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Cornell Strategy Game Promotes Collaborative Discovery

Where in the world are we?

That’s the question posed to players in StreetCrowd, a collaborative, multiplayer discovery game that virtually drops a team of remote explorers into a single location within Google Street View and asks them to identify – as closely as possible – where they are.

A research project developed by Cornell Computer Science PhD student Vlad Niculae, Info Science Assistant Professor Cristian Danescu-Niculescu-Mizil, CS undergraduate student Daniel Garay and CS M.Eng student Neil Parker, StreetCrowd was re-released this week and can be played at

 “The goal with StreetCrowd was to figure out a fun way to engage people to work in teams and collaboratively solve problems together,” Danescu-Niculescu-Mizil said. In StreetCrowd, “Everyone contributes something. Everyone has different knowledge of geography.”

“StreetCrowd encourages opinion,” Niculae added. “There’s more room for debate than in, say, rather close-ended multiple choice questions.”

So how does it work?

Once logged in and automatically assigned to a team, each player has three minutes to click around the surrounding terrain on their own, drawing clues from the physical environment, all in hopes of identifying the group’s virtual location.  Then, each player makes their best educated guess before rejoining their teammates in a chat format to collaborate on findings and decide on a collective answer within the allotted time.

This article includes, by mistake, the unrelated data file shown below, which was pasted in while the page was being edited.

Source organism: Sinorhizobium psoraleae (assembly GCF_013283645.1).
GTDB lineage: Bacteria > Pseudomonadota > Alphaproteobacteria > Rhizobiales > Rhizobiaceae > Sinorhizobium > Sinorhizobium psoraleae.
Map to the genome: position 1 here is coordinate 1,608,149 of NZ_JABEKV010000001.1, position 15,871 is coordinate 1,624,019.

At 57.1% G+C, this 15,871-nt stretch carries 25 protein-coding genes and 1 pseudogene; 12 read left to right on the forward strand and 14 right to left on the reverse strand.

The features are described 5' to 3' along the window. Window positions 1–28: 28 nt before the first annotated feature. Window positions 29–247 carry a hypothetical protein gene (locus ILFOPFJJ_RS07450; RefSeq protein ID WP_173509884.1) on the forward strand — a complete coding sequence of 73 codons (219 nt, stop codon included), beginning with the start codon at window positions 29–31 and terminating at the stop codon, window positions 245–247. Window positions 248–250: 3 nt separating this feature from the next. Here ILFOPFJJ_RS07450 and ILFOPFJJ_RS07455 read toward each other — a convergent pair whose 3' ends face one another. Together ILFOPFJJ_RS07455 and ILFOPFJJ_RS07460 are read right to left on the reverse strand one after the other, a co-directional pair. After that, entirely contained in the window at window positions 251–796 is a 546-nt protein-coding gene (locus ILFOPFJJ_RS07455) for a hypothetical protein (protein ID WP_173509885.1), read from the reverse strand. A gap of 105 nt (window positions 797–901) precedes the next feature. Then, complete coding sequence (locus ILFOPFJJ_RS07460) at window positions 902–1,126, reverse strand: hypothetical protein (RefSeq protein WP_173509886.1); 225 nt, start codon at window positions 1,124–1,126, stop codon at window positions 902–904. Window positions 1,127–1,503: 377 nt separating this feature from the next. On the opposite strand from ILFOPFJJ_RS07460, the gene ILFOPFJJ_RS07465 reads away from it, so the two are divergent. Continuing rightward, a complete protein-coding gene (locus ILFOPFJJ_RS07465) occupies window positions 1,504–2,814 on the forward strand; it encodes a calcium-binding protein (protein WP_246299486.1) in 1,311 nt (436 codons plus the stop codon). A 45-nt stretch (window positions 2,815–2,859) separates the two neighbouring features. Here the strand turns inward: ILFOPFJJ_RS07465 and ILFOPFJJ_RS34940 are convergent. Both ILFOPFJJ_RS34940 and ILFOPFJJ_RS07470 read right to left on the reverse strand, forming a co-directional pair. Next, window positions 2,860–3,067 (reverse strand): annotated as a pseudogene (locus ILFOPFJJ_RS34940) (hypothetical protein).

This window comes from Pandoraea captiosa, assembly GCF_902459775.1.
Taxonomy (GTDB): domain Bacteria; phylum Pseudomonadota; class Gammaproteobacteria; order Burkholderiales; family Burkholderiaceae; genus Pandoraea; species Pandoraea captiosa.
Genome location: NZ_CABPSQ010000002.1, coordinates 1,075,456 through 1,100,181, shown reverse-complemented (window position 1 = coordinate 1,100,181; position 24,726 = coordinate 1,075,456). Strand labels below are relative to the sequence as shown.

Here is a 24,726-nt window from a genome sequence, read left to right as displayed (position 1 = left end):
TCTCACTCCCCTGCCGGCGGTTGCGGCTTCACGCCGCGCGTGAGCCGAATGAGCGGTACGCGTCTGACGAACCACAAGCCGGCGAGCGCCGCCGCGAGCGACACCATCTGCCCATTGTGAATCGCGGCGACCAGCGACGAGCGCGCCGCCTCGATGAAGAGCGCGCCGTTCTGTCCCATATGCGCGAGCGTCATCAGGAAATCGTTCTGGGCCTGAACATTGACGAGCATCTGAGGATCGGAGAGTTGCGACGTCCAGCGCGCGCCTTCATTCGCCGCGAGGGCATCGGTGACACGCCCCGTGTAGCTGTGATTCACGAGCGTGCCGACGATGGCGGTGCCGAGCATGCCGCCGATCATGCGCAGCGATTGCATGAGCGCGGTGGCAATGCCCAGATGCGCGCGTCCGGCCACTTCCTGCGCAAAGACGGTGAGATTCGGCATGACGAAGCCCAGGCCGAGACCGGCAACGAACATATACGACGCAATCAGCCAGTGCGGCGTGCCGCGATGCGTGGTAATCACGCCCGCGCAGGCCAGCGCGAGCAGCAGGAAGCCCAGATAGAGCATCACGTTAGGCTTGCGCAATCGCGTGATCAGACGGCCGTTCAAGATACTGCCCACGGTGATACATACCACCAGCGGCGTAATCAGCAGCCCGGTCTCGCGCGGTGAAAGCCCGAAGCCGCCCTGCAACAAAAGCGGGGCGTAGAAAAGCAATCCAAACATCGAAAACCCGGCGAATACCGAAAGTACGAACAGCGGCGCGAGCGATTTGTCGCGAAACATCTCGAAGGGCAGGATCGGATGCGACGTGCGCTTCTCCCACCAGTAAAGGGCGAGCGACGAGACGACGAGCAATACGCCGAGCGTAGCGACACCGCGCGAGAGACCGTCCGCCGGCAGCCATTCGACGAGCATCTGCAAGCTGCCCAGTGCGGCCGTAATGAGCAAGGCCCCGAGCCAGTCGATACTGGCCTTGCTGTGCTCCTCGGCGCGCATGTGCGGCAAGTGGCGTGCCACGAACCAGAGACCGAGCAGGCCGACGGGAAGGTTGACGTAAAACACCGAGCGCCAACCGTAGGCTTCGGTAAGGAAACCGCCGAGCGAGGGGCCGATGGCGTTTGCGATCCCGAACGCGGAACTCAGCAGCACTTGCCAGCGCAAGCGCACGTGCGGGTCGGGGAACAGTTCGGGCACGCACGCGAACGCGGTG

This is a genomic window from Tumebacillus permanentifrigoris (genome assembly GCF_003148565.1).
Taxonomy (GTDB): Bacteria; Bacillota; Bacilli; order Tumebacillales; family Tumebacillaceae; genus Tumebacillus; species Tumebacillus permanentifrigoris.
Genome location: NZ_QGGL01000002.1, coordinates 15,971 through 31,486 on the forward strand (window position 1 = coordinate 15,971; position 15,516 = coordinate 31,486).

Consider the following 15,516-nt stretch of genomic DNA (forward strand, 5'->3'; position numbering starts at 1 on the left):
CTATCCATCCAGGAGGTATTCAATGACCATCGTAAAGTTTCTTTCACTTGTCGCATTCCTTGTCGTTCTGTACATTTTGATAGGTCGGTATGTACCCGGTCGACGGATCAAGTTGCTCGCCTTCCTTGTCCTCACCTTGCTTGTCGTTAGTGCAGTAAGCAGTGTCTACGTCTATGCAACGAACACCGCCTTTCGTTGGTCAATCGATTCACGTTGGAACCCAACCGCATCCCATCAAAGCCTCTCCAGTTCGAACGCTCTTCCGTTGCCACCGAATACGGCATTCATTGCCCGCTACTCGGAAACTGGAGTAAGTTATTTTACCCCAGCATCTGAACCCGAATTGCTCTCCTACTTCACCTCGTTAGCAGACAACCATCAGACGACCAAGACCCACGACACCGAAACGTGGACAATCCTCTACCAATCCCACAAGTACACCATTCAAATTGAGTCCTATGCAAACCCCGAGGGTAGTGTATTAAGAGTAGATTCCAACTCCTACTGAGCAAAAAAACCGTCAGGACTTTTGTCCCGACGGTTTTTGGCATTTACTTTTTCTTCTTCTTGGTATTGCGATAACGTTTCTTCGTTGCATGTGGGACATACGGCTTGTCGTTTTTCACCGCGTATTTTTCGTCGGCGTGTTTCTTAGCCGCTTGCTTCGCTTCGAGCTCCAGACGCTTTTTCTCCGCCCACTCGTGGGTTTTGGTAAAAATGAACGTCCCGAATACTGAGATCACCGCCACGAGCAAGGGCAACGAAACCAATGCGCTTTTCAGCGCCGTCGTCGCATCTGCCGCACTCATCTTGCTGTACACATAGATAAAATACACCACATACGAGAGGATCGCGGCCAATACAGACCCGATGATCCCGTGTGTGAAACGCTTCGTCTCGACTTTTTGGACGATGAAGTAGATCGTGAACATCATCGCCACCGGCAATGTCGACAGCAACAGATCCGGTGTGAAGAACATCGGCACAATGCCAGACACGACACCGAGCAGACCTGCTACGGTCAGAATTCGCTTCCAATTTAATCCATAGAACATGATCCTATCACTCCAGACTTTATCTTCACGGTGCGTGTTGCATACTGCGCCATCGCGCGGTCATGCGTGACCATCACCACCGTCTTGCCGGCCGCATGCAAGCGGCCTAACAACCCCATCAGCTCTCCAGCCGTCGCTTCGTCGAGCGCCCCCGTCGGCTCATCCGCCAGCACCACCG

StreetCrowd plays off the developers’ fascination with Google Street View – which Niculae calls “a fun way to look at the world” – in that the location gradually presents itself to players. Only after navigating the environment and sharing found clues does the team near the real answer, he said.

The collaborative nature of StreetCrowd was put on display during a recent game in which Cristian Danescu-Niculescu-Mizil and two teammates found themselves navigating a wide waterway with little in the way of visual clues to provide geographic context, like signage or even notable architecture. Reconvening as a group, a fellow teammate explained via chat that he had clicked his way onto the virtual shore and spotted several houseboats with what appeared to be locals of Hispanic descent. That information helped the team narrow its focus. After more discussion, Danescu-Niculescu-Mizil’s band of explorers decided on a location along the Amazon River. The group’s choice was within a few hundred miles of the exact location, which is about as close as StreetCrowd players can come to a correct answer.

Limiting team sizes to no more than five players, StreetCrowd participants achieve “Street cred” based on how close their individual and team guesses are to the actual location.

“It's been very rewarding to get to play with our friends and get higher and higher on the leaderboard,” Niculae said. “We come back at least every couple of days to play some more. We're looking forward to see who the best team players are, who will outperform us and prove just how great people can be when they work together.”

Share your thoughts about the game on this reddit thread.